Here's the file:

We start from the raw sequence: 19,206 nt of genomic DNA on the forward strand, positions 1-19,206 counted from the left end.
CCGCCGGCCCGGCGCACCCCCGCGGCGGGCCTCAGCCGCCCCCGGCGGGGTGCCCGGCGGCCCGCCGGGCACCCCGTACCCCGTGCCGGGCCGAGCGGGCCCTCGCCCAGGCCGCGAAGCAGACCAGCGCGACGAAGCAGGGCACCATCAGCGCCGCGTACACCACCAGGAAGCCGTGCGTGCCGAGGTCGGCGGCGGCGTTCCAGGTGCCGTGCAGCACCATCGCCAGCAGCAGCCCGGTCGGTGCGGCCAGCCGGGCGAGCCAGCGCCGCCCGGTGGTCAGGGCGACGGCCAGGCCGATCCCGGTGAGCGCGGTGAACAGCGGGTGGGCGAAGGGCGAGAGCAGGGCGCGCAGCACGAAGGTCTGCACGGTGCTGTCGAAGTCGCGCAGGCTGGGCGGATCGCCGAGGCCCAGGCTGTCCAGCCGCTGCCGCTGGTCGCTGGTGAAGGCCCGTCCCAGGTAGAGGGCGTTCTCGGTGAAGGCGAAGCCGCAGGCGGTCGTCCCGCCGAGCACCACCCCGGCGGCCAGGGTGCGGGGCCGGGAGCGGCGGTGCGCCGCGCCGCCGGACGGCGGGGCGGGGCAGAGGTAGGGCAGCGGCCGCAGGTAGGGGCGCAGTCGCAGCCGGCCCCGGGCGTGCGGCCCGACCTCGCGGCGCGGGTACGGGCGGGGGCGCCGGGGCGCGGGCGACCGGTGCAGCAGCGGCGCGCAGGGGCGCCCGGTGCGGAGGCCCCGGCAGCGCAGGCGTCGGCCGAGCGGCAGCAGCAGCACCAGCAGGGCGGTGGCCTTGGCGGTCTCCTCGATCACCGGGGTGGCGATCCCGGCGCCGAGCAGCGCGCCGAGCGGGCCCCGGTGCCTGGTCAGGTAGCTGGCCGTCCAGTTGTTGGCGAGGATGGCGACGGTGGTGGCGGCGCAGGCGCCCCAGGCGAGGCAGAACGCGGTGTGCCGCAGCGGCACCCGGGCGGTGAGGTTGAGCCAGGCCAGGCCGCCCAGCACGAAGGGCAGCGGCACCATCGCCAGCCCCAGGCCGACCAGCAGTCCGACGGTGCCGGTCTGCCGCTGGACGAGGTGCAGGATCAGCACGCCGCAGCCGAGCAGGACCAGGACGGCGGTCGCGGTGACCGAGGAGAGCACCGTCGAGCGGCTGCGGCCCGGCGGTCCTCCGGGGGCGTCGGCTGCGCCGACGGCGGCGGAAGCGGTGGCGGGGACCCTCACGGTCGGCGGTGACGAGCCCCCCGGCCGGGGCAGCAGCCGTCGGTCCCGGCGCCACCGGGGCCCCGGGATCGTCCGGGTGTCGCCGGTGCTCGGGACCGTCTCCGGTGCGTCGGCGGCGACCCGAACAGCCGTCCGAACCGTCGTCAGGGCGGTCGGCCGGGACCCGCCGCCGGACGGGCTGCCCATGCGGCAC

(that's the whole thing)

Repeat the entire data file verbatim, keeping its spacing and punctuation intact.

We start from the raw sequence: 19,206 nt of genomic DNA on the forward strand, positions 1-19,206 counted from the left end.
CCGCCGGCCCGGCGCACCCCCGCGGCGGGCCTCAGCCGCCCCCGGCGGGGTGCCCGGCGGCCCGCCGGGCACCCCGTACCCCGTGCCGGGCCGAGCGGGCCCTCGCCCAGGCCGCGAAGCAGACCAGCGCGACGAAGCAGGGCACCATCAGCGCCGCGTACACCACCAGGAAGCCGTGCGTGCCGAGGTCGGCGGCGGCGTTCCAGGTGCCGTGCAGCACCATCGCCAGCAGCAGCCCGGTCGGTGCGGCCAGCCGGGCGAGCCAGCGCCGCCCGGTGGTCAGGGCGACGGCCAGGCCGATCCCGGTGAGCGCGGTGAACAGCGGGTGGGCGAAGGGCGAGAGCAGGGCGCGCAGCACGAAGGTCTGCACGGTGCTGTCGAAGTCGCGCAGGCTGGGCGGATCGCCGAGGCCCAGGCTGTCCAGCCGCTGCCGCTGGTCGCTGGTGAAGGCCCGTCCCAGGTAGAGGGCGTTCTCGGTGAAGGCGAAGCCGCAGGCGGTCGTCCCGCCGAGCACCACCCCGGCGGCCAGGGTGCGGGGCCGGGAGCGGCGGTGCGCCGCGCCGCCGGACGGCGGGGCGGGGCAGAGGTAGGGCAGCGGCCGCAGGTAGGGGCGCAGTCGCAGCCGGCCCCGGGCGTGCGGCCCGACCTCGCGGCGCGGGTACGGGCGGGGGCGCCGGGGCGCGGGCGACCGGTGCAGCAGCGGCGCGCAGGGGCGCCCGGTGCGGAGGCCCCGGCAGCGCAGGCGTCGGCCGAGCGGCAGCAGCAGCACCAGCAGGGCGGTGGCCTTGGCGGTCTCCTCGATCACCGGGGTGGCGATCCCGGCGCCGAGCAGCGCGCCGAGCGGGCCCCGGTGCCTGGTCAGGTAGCTGGCCGTCCAGTTGTTGGCGAGGATGGCGACGGTGGTGGCGGCGCAGGCGCCCCAGGCGAGGCAGAACGCGGTGTGCCGCAGCGGCACCCGGGCGGTGAGGTTGAGCCAGGCCAGGCCGCCCAGCACGAAGGGCAGCGGCACCATCGCCAGCCCCAGGCCGACCAGCAGTCCGACGGTGCCGGTCTGCCGCTGGACGAGGTGCAGGATCAGCACGCCGCAGCCGAGCAGGACCAGGACGGCGGTCGCGGTGACCGAGGAGAGCACCGTCGAGCGGCTGCGGCCCGGCGGTCCTCCGGGGGCGTCGGCTGCGCCGACGGCGGCGGAAGCGGTGGCGGGGACCCTCACGGTCGGCGGTGACGAGCCCCCCGGCCGGGGCAGCAGCCGTCGGTCCCGGCGCCACCGGGGCCCCGGGATCGTCCGGGTGTCGCCGGTGCTCGGGACCGTCTCCGGTGCGTCGGCGGCGACCCGAACAGCCGTCCGAACCGTCGTCAGGGCGGTCGGCCGGGACCCGCCGCCGGACGGGCTGCCCATGCGGCAC